"The spinal cord of the Beatitudes is Love"
Sunday Homily for February 3, 2008
Fourth Sunday in Ordinary Time (4A)
By Father James Gilhooley
Sunday Readings - Matthew 5:1-12
Some years ago New York magazine listed outstanding New Yorkers. There was but one Catholic mentioned. She was Dorothy Day of the Catholic Worker. For fifty years, she practiced the Beatitudes daily in her House of Hospitality in New York City. She fed, clothed, and housed the poor. She practiced the Beatitudes so well that secular editors saluted her. She was our "tainted nature's solitary boast." Why were there not more Catholic New Yorkers on the list? There are a million in New York City.
A woman came to Jesus saying, "I can give you nothing but myself." Christ replied, "Then you have given me everything."
The Beatitudes are the owner's manual Jesus gave to each of us at Baptism. Note the Beatitudes refer to the world we live in and not the life hereafter. No people had to take a dictionary with them when they went to hear the Beatitudes. (Elijah Brown)
The Gospel opens in Galilee in northern Palestine. Were Jesus to return to the province, He would find it unchanged. Its terrain would bring happy memories to Him. This area gave Him the colorful title - the Eternal Galilean.
For twenty centuries, Christ followers have struggled to practice the Beatitudes. Some have achieved splendidly the goals of Christ. The majority of us have not done well. But nothing beats a try but a failure. (Unknown)
Those who would climb to loft heights must go by steps, not leaps. (Unknown)
We can take consolation from TS Eliot, "For us there is only the trying. The rest is not our business."
The Beatitudes outlined in today's Gospel were portions of a longer talk of Jesus. The whole talk is called the Sermon on the Mount. The Beatitudes are called the Charter of Christianity and the Magna Carta for humanity.
If you journey to Israel, you find guides working on the principle that paying customers should be kept happy. They will point out to you the mountain where the Beatitudes were first spoken to a spellbound crowd. But scholars do not know the precise spot.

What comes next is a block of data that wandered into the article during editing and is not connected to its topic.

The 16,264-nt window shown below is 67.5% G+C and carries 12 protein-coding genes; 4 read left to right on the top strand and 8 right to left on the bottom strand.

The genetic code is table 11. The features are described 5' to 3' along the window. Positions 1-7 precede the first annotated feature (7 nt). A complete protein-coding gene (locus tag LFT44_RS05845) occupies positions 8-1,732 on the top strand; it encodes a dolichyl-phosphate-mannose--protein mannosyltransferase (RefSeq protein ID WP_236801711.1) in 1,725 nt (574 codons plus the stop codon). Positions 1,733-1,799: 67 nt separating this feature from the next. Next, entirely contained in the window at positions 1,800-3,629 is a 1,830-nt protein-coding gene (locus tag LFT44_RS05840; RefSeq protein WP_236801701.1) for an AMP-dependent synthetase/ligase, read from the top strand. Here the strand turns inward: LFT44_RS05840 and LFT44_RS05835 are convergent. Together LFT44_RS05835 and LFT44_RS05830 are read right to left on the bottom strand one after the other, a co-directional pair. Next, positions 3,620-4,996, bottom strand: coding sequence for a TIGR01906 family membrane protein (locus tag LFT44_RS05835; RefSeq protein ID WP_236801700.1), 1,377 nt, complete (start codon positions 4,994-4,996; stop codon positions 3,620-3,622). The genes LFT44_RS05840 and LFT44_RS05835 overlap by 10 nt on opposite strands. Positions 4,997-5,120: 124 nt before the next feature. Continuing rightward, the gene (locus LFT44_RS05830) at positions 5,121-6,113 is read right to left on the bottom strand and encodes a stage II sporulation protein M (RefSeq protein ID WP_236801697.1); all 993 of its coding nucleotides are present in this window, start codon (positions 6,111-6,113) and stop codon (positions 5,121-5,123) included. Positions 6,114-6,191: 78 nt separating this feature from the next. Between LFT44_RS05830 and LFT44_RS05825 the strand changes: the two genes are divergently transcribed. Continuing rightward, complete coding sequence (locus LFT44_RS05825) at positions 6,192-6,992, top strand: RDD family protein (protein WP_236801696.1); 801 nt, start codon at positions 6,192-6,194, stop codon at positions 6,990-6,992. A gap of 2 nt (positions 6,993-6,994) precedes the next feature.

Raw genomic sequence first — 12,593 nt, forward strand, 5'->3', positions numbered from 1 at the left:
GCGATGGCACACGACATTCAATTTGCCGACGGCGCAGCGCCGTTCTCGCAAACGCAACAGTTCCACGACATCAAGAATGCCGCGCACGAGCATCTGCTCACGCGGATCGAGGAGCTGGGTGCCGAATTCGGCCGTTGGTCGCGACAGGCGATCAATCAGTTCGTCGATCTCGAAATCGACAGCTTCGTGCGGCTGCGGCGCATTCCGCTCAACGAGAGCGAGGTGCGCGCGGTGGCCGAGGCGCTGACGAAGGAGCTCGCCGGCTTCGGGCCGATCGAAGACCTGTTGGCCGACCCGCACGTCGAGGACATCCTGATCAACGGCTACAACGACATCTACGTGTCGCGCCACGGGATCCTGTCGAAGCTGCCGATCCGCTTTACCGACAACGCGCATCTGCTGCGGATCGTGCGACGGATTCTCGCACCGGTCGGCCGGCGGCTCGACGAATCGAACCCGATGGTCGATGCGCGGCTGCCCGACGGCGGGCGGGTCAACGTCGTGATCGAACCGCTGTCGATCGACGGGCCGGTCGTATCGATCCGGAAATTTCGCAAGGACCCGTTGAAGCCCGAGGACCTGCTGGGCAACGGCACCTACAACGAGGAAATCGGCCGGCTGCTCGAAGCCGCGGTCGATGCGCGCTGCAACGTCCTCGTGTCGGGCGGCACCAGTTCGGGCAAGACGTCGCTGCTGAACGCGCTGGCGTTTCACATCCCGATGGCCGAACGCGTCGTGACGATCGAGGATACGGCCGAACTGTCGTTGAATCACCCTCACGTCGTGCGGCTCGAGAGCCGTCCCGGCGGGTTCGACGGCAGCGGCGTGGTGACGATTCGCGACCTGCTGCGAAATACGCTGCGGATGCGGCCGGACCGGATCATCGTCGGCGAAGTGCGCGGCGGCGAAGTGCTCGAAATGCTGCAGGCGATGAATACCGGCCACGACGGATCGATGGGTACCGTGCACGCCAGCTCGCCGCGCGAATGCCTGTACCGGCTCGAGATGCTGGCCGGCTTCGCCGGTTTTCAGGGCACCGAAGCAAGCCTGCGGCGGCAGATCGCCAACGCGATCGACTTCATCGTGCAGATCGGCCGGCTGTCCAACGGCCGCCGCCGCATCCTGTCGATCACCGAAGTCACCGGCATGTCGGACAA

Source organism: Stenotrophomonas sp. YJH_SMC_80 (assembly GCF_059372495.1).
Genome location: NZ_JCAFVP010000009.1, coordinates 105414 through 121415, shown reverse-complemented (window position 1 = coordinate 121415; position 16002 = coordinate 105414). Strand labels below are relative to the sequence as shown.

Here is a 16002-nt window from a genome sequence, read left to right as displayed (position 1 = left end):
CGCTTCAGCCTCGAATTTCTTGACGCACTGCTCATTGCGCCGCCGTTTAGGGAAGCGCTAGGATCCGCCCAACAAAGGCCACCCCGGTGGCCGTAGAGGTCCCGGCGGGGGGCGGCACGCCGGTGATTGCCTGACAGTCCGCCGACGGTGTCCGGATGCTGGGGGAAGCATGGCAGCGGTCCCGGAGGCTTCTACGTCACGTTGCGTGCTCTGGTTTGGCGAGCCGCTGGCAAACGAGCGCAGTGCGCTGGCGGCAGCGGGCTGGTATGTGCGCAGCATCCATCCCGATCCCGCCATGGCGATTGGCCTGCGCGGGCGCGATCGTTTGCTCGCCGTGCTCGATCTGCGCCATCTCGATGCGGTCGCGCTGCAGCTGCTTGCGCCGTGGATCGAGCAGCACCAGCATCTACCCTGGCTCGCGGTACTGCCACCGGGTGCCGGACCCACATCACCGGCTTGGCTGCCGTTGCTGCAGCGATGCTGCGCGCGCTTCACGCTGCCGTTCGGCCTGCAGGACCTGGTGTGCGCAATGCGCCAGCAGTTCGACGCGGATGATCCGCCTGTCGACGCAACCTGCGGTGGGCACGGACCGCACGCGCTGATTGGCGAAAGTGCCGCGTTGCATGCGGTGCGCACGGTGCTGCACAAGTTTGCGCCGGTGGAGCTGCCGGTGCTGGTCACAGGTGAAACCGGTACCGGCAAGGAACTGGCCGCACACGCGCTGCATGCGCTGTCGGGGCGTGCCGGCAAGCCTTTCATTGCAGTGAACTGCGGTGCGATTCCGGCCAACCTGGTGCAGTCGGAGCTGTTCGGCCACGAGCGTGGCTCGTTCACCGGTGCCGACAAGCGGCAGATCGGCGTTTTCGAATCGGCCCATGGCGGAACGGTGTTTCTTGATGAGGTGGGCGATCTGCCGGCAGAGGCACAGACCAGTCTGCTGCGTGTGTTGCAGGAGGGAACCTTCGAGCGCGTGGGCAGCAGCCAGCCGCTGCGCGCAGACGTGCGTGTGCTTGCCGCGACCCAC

Jesus spoke these famous words in the second year of His public ministry. So perhaps we talk about 28 AD. The eight Beatitudes are considered many slices of one brilliant emerald. There is little to distinguish them one from the other. The Nazarene could have added or subtracted one and still the total message would be the same. No one would have been wiser.
The Beatitudes were given not to increase our knowledge but change our lives. (DL Moody)
James Lowell wished Christ had added, "Blessed are they who can laugh at themselves, for they will never cease to be amused. Blessed are they who have nothing to say and cannot be persuaded to say it."
Nor would Jesus pull your leg by claiming He was the first to enunciate these principles. Cicero, who died in 43 BC, penned, "There is nothing that makes a man more like God than mercy."
The spinal cord of the Beatitudes is love. This is our love of God as well as belief in His love for us. But also it includes love of neighbor. Important too in this formula is love of one's self. It is difficult and perhaps impossible to love others if we dislike ourself..
The God of the Old Testament required of his people justice. That is the same justice commanded of us by tax collectors. (Andrew Greely)
With the Beatitudes, the modus operandi has evolved to a new level. God through His Son asks us for love. We are asked to help the other fellows even though they don't deserve it. We are invited to be generous with money even though we have mortgage payments. From what we get, we make a living. From what we give we make a life. (Arthur Ashe)
God the Father said, "Thou shalt not do evil." His Son says, "Thou shalt do good." The former is the Silver Rule. The latter the Golden Rule.
Why was Dorothy Day a saint? She was cheerful when it was difficult to be cheerful, patient when difficult to be patient, pushed on when she wanted to stand still, kept silent when she wanted to talk, and stayed agreeable when she wanted to be disagreeable. It was quite simple and always will be. (Unknown)
To paraphrase GK Chesterton, one cannot argue that the Beatitudes have been tried and found wanting. Rather, they have been found hard and not tried.
If you need courage to practice the Beatitudes, think of US Supreme Court Justice Antonin Scalia's words: "We are fools for Christ's sake...We must pray for courage to endure the scorn of the sophisticated world. Jesus is greater than our greatest problem."